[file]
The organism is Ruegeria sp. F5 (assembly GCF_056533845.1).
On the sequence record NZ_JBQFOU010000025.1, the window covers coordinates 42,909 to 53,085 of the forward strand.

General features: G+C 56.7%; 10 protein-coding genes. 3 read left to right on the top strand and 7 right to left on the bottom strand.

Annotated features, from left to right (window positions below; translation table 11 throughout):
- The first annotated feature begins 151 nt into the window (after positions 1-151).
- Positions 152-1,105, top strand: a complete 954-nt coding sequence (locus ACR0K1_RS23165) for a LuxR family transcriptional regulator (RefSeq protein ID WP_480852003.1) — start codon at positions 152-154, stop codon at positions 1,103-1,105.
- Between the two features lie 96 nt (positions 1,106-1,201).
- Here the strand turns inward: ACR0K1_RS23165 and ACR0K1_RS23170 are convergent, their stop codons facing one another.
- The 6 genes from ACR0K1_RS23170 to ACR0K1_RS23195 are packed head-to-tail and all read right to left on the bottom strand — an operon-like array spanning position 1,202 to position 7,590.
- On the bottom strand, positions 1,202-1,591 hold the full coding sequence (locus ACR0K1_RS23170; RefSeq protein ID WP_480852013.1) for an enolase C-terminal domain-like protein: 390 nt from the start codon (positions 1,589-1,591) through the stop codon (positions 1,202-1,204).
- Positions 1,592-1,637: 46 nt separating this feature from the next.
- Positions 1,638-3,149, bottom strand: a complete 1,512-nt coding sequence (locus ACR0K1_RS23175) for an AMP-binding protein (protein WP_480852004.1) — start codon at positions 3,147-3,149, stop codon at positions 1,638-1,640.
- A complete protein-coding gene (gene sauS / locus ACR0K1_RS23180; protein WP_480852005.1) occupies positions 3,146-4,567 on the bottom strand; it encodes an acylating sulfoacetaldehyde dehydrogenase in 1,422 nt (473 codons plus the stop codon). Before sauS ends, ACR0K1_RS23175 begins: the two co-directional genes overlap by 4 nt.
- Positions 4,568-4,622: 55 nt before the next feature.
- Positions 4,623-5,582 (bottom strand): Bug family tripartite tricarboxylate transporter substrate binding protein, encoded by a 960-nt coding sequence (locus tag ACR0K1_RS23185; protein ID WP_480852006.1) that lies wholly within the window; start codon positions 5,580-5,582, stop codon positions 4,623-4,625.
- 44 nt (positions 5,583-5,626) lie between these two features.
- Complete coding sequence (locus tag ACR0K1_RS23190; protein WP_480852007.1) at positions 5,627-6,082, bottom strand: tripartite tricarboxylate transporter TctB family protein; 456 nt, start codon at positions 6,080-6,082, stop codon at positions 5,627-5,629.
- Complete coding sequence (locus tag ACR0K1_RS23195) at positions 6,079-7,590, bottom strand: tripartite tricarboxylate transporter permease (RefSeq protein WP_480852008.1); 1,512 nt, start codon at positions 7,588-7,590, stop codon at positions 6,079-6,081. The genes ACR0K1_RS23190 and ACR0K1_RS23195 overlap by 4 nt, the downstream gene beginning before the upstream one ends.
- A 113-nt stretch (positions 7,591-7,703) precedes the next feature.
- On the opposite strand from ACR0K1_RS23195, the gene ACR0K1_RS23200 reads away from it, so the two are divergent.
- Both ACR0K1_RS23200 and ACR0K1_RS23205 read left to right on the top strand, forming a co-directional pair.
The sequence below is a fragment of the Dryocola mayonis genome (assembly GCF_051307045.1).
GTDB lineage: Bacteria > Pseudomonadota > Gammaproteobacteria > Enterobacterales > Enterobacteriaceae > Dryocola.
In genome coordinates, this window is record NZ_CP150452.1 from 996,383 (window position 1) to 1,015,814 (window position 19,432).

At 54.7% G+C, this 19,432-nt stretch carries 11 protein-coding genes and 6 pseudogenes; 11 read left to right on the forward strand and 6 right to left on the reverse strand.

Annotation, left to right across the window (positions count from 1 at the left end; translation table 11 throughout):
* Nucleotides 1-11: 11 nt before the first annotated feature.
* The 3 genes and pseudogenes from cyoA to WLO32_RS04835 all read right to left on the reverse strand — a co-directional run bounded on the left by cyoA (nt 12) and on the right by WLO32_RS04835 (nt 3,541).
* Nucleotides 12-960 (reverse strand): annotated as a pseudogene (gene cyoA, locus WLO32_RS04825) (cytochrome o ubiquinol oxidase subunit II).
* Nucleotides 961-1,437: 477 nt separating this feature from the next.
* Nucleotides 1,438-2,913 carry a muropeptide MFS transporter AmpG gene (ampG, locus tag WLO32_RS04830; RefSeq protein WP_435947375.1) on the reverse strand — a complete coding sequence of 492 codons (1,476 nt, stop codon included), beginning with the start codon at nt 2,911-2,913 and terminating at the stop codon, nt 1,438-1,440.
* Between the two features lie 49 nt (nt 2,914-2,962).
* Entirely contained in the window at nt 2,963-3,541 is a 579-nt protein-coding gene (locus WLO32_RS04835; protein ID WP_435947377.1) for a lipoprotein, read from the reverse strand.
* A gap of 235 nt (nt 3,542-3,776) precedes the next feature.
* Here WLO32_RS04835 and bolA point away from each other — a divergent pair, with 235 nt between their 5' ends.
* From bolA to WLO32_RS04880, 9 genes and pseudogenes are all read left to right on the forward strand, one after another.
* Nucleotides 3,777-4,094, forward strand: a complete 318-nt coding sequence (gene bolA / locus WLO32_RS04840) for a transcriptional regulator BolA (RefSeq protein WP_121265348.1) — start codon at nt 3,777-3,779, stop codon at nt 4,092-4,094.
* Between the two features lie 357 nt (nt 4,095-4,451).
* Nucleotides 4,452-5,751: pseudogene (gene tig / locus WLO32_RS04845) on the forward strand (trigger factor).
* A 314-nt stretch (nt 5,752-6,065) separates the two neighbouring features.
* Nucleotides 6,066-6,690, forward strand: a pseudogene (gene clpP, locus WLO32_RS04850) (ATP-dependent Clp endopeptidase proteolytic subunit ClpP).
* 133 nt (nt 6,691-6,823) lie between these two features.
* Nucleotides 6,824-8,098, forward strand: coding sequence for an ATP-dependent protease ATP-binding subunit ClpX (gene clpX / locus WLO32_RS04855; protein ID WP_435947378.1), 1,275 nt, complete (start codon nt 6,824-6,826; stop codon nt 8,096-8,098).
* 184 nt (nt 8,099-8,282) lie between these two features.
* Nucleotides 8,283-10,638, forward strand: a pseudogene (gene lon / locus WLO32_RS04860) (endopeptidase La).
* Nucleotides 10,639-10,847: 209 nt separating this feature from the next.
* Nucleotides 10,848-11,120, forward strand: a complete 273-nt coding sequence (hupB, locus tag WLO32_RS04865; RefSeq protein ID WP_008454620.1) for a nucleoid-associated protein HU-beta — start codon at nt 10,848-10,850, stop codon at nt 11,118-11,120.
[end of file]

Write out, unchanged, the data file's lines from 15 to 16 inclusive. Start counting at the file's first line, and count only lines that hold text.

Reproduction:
- Positions 4,623-5,582 (bottom strand): Bug family tripartite tricarboxylate transporter substrate binding protein, encoded by a 960-nt coding sequence (locus tag ACR0K1_RS23185; protein ID WP_480852006.1) that lies wholly within the window; start codon positions 5,580-5,582, stop codon positions 4,623-4,625.
- 44 nt (positions 5,583-5,626) lie between these two features.